Interventions against online violence will give women stronger voice in politics

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Violence against women is a backward practice that still bedevils our society and with the advent of social media, theperpetrators of this barbaric practice haven’t been left behind either.

A report released recently by Pollicy, a research organisation that focuses on data mined from technology based andsocial media platforms together with the National Democratic Institute highlighted some of the pitfalls of violence against women on social media during the 2021 election period in Uganda created.

TitledAmplified Violencethe report is a result of a research that focused on 202 social media accounts of femalepolitical candidates and high-profile individuals monitored during the months towards the elections and immediatelyafter.

 This was especially focused on December 2020 and January 2021 when the election season peaked and wascompleted.

This research was geared at finding out the impact of online violence on Ugandan women politicians' use of socialmedia for political and democratic purposes.

On top of monitoring the accounts of candidates and high profile individuals, Pollicy also reached out to Experts in thefields of Women’s digital rights to further understand the impact of this type of violence.

According to the report, Ugandan women are yet to exploit social media fully as a means of political campaign and only 68% of the women’s accounts monitored were used for campaigns at least once a week with Facebook being the platform most used by women candidates.

On twitter it was discovered in the same research that women candidates generated less than half the tweets generated by their male counterparts.  It was also noted in this research that women candidates didn’t make use of hashtags to promote their political campaigns something that would have been a big boost.

Different forms of online violence targeting the women in this group were also noticed. They took the form of body shaming, gendered and sexual harassment, trolling and sexual insults to mention but a few.

While men were attacked largely based on their ability to perform, this report noted that violence or attacks onlinetowards women candidates were misogynistic in nature and centred more around their gender roles than ability to perform as leaders.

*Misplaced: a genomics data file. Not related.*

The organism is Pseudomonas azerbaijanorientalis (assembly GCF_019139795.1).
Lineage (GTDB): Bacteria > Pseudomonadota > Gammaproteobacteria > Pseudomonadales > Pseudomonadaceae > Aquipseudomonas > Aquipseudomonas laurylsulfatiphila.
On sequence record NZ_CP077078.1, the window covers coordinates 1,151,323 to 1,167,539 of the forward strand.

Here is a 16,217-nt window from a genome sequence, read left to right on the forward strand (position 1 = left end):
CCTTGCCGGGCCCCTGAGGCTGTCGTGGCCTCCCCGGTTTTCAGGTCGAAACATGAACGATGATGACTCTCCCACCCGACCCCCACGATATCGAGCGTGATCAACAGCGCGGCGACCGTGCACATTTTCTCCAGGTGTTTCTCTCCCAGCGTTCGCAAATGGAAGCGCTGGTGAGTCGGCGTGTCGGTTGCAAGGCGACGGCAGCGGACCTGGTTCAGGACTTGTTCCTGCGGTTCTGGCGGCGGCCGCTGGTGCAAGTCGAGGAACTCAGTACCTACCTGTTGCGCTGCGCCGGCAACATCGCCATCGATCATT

Commenting on the findings of this report, Neema Iyer the Executive Director of Pollicy and Founder noted that given the power social media has in helping to bring women to the forefront of political spaces, positions and empowerment, more research and effort should be put into addressing online violence and hate speech.

This in turn will ensure that feminism, inclusion of women and the right democratic values can be upheld in society.

Other reasons the research highlighted that led to low usage of social media by women candidates included a high cost of social media access, prohibitive internet taxes and political blockades targeting social media.

About 5 days to the general elections in Uganda a blockade on Facebook was instituted by the state in retaliation tothe platform taking down accounts of pro-government officials it claims were violating its policies and minimumstandards. The blockade is yet to be fully lifted to date.

Emanating from this research, Pollicy also recommends a number of solutions that can mitigate Online BasedViolence especially against women.

These recommend interventions need to be undertaken by political authorities, women’s groups and technologycompanies that operate these platforms in collaboration with other stake holders in order for them to be effective, the report emphasizes.

These include rolling out more digital literacy and safety training for the women candidates done by CSOs, academia, Government agencies and organisations in the political space.

The report notes that the key issues to be covered here include optimizing social media accounts for best results and dealing with abusers on these platforms.

Pollicy's report also calls for de-stigmatization of online gender based violence and it’s victims through talking about it and working with social media platforms to improve and create more reporting mechanisms and punishments for those who perpetrate this abuse.

Social media companies need to invest in better artificial intelligence technology that can ease the use of local languages and best harness local content eco-systems. This will encourage more participation of women and other side lined stakeholders in using social media platforms for campaign purposes according to the report.

This should be extended to include both manual and automated content moderation systems that also pick out any abuse and deal with it firmly.

Emphasis according to this report should be put on fast tracking the ratification of electoral standards and legal provisions such as  The African Charter on Democracy, Elections and Governance (ACDEG).

This will ensure democratic principles are followed by all players in the electoral process including online platforms and governments.

With increased and improved use of social media at the fore front of the drive towards #The Africa We want, the attainment of the 2020-2030 African Union Digital Transformation strategy for Africa will be fast tracked the report notes.

In turn this will among others ensure more women use social media platforms even for political campaigns and the violence against them on these platforms is effectively stopped using the above recommendations.


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